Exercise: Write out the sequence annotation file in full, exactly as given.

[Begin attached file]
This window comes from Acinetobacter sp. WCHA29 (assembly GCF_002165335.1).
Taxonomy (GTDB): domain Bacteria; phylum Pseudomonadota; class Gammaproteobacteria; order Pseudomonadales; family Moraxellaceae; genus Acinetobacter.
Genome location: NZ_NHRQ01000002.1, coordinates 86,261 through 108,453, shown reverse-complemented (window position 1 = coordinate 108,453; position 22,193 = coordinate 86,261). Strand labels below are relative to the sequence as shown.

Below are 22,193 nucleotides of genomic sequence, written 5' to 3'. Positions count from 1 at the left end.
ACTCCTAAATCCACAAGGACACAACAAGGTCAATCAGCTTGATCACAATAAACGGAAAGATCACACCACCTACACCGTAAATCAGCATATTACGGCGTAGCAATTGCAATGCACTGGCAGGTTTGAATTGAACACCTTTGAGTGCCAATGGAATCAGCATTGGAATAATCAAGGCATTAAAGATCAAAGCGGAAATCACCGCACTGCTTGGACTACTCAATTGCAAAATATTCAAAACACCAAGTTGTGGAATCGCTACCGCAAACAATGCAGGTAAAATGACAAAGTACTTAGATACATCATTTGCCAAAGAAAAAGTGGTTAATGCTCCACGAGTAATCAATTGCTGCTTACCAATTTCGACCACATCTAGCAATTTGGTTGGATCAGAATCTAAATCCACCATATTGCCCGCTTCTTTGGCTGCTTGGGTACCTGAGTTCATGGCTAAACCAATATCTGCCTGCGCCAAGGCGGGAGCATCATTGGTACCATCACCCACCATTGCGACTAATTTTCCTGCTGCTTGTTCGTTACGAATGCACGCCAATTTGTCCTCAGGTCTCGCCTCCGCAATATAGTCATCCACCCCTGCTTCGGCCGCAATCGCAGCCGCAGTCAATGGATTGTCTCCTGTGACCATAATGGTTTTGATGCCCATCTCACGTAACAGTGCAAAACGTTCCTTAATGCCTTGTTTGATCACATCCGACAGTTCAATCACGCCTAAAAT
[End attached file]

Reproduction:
This window comes from Acinetobacter sp. WCHA29 (assembly GCF_002165335.1).
Taxonomy (GTDB): domain Bacteria; phylum Pseudomonadota; class Gammaproteobacteria; order Pseudomonadales; family Moraxellaceae; genus Acinetobacter.
Genome location: NZ_NHRQ01000002.1, coordinates 86,261 through 108,453, shown reverse-complemented (window position 1 = coordinate 108,453; position 22,193 = coordinate 86,261). Strand labels below are relative to the sequence as shown.

Below are 22,193 nucleotides of genomic sequence, written 5' to 3'. Positions count from 1 at the left end.
ACTCCTAAATCCACAAGGACACAACAAGGTCAATCAGCTTGATCACAATAAACGGAAAGATCACACCACCTACACCGTAAATCAGCATATTACGGCGTAGCAATTGCAATGCACTGGCAGGTTTGAATTGAACACCTTTGAGTGCCAATGGAATCAGCATTGGAATAATCAAGGCATTAAAGATCAAAGCGGAAATCACCGCACTGCTTGGACTACTCAATTGCAAAATATTCAAAACACCAAGTTGTGGAATCGCTACCGCAAACAATGCAGGTAAAATGACAAAGTACTTAGATACATCATTTGCCAAAGAAAAAGTGGTTAATGCTCCACGAGTAATCAATTGCTGCTTACCAATTTCGACCACATCTAGCAATTTGGTTGGATCAGAATCTAAATCCACCATATTGCCCGCTTCTTTGGCTGCTTGGGTACCTGAGTTCATGGCTAAACCAATATCTGCCTGCGCCAAGGCGGGAGCATCATTGGTACCATCACCCACCATTGCGACTAATTTTCCTGCTGCTTGTTCGTTACGAATGCACGCCAATTTGTCCTCAGGTCTCGCCTCCGCAATATAGTCATCCACCCCTGCTTCGGCCGCAATCGCAGCCGCAGTCAATGGATTGTCTCCTGTGACCATAATGGTTTTGATGCCCATCTCACGTAACAGTGCAAAACGTTCCTTAATGCCTTGTTTGATCACATCCGACAGTTCAATCACGCCTAAAAT